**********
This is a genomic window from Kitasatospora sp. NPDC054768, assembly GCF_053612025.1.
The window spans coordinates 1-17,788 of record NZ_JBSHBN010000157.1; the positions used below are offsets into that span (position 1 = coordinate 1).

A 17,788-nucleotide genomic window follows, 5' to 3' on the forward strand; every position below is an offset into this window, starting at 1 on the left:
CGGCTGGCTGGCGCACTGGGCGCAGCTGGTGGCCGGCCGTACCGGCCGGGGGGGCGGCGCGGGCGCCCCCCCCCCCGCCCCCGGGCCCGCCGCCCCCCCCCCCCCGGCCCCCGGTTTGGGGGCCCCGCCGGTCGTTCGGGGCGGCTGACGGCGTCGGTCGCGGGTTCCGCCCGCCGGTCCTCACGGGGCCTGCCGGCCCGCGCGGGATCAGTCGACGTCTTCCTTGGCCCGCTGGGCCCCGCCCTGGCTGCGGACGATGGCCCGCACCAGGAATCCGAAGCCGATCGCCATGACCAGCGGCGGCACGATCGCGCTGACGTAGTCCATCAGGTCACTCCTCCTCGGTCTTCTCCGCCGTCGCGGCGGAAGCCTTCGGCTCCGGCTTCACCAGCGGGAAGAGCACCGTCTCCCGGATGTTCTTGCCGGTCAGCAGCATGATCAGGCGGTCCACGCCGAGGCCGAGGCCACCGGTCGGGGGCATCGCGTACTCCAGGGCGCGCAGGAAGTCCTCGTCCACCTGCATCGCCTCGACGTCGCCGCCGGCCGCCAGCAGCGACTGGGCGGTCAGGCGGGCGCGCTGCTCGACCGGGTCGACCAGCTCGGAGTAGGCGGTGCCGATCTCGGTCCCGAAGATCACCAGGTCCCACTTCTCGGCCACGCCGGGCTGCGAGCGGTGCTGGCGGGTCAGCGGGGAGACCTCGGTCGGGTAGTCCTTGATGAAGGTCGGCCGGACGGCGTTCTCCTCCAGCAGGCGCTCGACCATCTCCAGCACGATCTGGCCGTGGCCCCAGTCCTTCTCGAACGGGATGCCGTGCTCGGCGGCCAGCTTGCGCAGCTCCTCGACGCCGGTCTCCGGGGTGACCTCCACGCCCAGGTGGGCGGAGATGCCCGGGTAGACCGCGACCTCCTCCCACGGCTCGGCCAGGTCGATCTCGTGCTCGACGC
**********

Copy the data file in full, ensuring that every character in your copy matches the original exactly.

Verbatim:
This is a genomic window from Kitasatospora sp. NPDC054768, assembly GCF_053612025.1.
The window spans coordinates 1-17,788 of record NZ_JBSHBN010000157.1; the positions used below are offsets into that span (position 1 = coordinate 1).

A 17,788-nucleotide genomic window follows, 5' to 3' on the forward strand; every position below is an offset into this window, starting at 1 on the left:
CGGCTGGCTGGCGCACTGGGCGCAGCTGGTGGCCGGCCGTACCGGCCGGGGGGGCGGCGCGGGCGCCCCCCCCCCCGCCCCCGGGCCCGCCGCCCCCCCCCCCCCGGCCCCCGGTTTGGGGGCCCCGCCGGTCGTTCGGGGCGGCTGACGGCGTCGGTCGCGGGTTCCGCCCGCCGGTCCTCACGGGGCCTGCCGGCCCGCGCGGGATCAGTCGACGTCTTCCTTGGCCCGCTGGGCCCCGCCCTGGCTGCGGACGATGGCCCGCACCAGGAATCCGAAGCCGATCGCCATGACCAGCGGCGGCACGATCGCGCTGACGTAGTCCATCAGGTCACTCCTCCTCGGTCTTCTCCGCCGTCGCGGCGGAAGCCTTCGGCTCCGGCTTCACCAGCGGGAAGAGCACCGTCTCCCGGATGTTCTTGCCGGTCAGCAGCATGATCAGGCGGTCCACGCCGAGGCCGAGGCCACCGGTCGGGGGCATCGCGTACTCCAGGGCGCGCAGGAAGTCCTCGTCCACCTGCATCGCCTCGACGTCGCCGCCGGCCGCCAGCAGCGACTGGGCGGTCAGGCGGGCGCGCTGCTCGACCGGGTCGACCAGCTCGGAGTAGGCGGTGCCGATCTCGGTCCCGAAGATCACCAGGTCCCACTTCTCGGCCACGCCGGGCTGCGAGCGGTGCTGGCGGGTCAGCGGGGAGACCTCGGTCGGGTAGTCCTTGATGAAGGTCGGCCGGACGGCGTTCTCCTCCAGCAGGCGCTCGACCATCTCCAGCACGATCTGGCCGTGGCCCCAGTCCTTCTCGAACGGGATGCCGTGCTCGGCGGCCAGCTTGCGCAGCTCCTCGACGCCGGTCTCCGGGGTGACCTCCACGCCCAGGTGGGCGGAGATGCCCGGGTAGACCGCGACCTCCTCCCACGGCTCGGCCAGGTCGATCTCGTGCTCGACGC